Bicyclists Not Welcome
High ferry tariffs aim to discourage bicyclists from taking an island day trip.
A bike ride around one of Maine’s many islands can be a perfect summertime activity. Grab a twelve-speed Schwinn, hop on a ferry to North Haven, and explore its thirty miles of quiet coastal roads. You’ll get exercise, interact intimately with one of Maine’s most beautiful islands, and make it back to the mainland for dinner. Sounds pretty great, no? There’s only one problem. North Haven and other midcoast islands are actively discouraging you from taking this idyllic day trip.
Take a ferry to Vinalhaven, Swans Island, North Haven, Frenchboro, or Islesboro and you’ll notice that the cost of transport doubles if you carry a bike aboard. “The price is really high,” says Brian Kelly, co-owner of Sidecountry Sports, a bike rental outfit in Rockland. “It stops people from going to those islands, and it’s tough on our business.” The price is $17.50 for an adult round-trip ticket to Vinalhaven, but it jumps to $34 if you carry a bike. Traveling to Frenchboro costs $28.50 with a bike, yet only $11.50 without. The tariffs are so prohibitive that at $32.50 it actually costs less to transport a five-ton Ford Super Duty F-450 pickup truck across Penobscot Bay to Frenchboro than two, twenty-pound road bikes.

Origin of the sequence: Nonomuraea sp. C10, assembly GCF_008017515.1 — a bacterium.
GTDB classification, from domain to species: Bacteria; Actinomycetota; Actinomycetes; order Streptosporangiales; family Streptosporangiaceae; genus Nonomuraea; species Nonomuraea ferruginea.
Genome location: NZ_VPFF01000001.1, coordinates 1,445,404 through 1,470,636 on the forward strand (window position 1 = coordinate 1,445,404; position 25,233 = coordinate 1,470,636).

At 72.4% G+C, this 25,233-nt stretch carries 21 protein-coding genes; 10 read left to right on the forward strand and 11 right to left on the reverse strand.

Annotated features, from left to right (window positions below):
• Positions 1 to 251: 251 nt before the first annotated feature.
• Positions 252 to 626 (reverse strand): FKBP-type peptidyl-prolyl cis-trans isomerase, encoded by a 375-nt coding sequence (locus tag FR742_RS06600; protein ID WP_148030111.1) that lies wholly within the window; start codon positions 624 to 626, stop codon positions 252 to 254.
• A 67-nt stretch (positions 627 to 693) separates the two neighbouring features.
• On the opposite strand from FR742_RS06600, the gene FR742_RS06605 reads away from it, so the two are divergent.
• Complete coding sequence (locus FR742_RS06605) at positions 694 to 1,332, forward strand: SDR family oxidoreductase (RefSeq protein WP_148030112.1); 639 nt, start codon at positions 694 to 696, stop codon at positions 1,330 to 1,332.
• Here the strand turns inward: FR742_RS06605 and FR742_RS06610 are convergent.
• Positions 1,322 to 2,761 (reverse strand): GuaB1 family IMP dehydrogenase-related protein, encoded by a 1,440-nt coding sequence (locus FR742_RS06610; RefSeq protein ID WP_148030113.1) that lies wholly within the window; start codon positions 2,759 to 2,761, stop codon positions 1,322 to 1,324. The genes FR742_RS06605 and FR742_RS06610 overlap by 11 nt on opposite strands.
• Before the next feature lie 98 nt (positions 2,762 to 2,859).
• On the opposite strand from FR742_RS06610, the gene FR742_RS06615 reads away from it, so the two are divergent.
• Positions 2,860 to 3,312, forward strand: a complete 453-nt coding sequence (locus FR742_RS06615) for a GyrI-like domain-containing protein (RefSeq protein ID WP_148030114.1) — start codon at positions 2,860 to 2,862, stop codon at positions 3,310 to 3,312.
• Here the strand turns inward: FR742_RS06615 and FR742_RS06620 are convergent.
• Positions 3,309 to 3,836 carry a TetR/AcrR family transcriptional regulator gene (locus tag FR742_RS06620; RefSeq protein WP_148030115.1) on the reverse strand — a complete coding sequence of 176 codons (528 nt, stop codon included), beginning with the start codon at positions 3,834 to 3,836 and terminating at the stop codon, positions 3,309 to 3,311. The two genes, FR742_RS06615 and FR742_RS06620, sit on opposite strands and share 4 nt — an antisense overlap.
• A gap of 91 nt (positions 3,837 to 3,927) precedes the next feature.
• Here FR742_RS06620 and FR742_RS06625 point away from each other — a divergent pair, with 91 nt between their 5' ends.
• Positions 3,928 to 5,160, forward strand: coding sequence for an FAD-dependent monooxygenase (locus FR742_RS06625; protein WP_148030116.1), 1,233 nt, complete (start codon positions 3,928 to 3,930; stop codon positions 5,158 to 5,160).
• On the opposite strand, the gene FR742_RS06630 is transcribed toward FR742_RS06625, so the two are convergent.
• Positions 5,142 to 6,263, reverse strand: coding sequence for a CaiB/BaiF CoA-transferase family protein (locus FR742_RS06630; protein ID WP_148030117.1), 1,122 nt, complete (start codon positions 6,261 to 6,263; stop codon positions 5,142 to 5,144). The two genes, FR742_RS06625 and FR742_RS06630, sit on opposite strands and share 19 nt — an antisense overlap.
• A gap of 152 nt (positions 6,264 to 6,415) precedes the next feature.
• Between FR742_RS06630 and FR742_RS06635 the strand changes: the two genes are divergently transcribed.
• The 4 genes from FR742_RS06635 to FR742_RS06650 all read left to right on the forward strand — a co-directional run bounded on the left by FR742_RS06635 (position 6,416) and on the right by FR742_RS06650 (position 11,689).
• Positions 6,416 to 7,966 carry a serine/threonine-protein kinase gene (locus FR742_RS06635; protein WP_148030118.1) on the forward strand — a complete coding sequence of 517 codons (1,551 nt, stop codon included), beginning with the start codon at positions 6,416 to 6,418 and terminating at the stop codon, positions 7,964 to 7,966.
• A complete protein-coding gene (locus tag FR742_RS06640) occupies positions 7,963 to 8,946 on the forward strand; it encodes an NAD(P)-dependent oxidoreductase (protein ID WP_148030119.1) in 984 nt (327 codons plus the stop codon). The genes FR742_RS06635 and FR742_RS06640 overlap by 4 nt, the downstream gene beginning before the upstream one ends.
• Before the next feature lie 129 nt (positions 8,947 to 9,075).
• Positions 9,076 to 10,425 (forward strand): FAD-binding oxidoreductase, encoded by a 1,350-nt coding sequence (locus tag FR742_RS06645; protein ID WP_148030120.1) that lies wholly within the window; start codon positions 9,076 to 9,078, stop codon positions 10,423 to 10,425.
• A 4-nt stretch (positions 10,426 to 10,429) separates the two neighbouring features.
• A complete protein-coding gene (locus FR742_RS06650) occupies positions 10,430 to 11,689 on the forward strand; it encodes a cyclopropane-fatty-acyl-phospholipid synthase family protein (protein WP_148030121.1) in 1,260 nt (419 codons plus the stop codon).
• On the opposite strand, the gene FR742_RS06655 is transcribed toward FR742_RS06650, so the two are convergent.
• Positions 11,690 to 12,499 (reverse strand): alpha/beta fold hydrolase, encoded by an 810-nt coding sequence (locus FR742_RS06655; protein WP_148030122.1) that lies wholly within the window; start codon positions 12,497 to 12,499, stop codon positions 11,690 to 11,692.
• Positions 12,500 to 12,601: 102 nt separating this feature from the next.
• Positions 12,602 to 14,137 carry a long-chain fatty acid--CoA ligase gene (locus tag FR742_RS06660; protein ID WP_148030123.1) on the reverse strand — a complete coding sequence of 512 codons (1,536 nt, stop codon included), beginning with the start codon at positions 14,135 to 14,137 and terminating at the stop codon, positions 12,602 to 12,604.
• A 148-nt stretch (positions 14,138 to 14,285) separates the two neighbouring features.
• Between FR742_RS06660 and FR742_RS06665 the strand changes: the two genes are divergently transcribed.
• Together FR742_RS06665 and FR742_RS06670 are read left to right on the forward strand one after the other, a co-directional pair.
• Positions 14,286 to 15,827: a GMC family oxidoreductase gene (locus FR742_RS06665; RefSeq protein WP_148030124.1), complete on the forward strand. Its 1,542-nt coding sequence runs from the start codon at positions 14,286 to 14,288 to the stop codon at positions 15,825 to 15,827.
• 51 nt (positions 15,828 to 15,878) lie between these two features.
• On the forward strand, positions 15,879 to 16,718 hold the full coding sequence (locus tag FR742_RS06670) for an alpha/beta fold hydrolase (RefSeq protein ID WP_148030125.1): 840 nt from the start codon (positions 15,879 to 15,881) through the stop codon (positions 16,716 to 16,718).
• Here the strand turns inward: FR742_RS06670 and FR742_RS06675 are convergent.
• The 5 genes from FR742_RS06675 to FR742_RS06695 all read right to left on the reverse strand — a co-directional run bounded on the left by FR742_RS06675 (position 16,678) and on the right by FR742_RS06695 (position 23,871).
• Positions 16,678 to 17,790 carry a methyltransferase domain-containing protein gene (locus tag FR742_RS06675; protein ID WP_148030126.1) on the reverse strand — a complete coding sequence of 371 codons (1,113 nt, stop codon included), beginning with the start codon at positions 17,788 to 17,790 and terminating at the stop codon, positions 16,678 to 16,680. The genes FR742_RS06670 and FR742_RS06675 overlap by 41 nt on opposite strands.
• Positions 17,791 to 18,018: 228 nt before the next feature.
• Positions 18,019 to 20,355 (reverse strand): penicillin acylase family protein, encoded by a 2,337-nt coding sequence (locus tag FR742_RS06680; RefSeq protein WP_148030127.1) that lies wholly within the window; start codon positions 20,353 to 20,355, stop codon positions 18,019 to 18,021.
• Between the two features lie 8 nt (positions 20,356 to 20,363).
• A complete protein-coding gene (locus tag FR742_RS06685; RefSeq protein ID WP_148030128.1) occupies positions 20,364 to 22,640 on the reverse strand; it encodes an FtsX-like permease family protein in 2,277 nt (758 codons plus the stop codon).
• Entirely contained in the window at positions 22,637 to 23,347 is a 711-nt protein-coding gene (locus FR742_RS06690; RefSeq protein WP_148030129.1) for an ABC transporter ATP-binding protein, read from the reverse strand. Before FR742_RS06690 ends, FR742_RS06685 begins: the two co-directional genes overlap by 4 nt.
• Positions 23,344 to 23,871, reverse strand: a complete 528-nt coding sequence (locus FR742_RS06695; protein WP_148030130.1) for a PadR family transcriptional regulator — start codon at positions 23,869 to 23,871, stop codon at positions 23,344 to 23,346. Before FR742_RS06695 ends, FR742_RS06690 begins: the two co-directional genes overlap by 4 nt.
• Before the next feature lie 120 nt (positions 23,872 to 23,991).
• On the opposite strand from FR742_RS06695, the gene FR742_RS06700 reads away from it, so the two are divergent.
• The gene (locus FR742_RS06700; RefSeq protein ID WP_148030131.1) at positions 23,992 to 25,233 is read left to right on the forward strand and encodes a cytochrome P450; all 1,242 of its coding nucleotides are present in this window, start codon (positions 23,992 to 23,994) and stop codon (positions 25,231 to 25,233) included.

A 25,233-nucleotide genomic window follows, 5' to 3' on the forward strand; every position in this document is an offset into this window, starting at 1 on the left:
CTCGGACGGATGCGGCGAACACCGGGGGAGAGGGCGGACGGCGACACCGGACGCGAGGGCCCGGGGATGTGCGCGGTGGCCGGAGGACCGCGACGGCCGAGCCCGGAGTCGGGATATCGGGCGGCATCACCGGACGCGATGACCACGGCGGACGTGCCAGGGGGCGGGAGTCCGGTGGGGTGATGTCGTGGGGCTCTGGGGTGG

“The islands have requested their rates be kept fairly high to limit the amount of bike traffic,” says Jim MacLeod, the Maine State Ferry service manager, who notes that while the Department of Transportation has final say, the DOT closely follows the advice of island representatives. MacLeod is open to lowering prices, believing it could increase revenue for the ferry service, but he also agrees with island representatives who argue bicyclists pose a significant safety threat.
Marjorie Stratton, the representative to the Maine State Ferry Service Advisory Board from Vinalhaven supports the current price structure. “We don’t have bike trails and the roads are really narrow and winding, so it’s not conducive to good bicycling,” she says. “On most of the roads on Vinalhaven it’s just not a safe thing to do.” Nancy Grant, the executive director of the Bicycle Coalition of Maine, an organization that has pushed to lower these prices, rejects this argument. “We would have very few open roads in Maine if we closed down all the streets too narrow for bikes,” she says, and adds that her organization can stock the ferries with safety information for visiting bicyclists.
Even businesses directly benefitting from the tariff object to the discriminatory price structure. Phil Crossman, owner of the Tidewater Motel, the only place that rents bikes on Vinalhaven, argued for lower rates when he was on the advisory committee. “It probably does help my business, but I think it’s a ridiculous price,” he says.
While the safety concern is certainly valid, there is little to suggest bikes and cars can’t share the road. There is a clear trend towards bicycling, and towns and cities around the world have managed to encourage safe practices. If New York City can launch a public bike-sharing program that pits bikes against manic taxis during rush hour on Fifth Avenue, then North Haven drivers and tourists should be able to coexist just fine. — Will Bleakley
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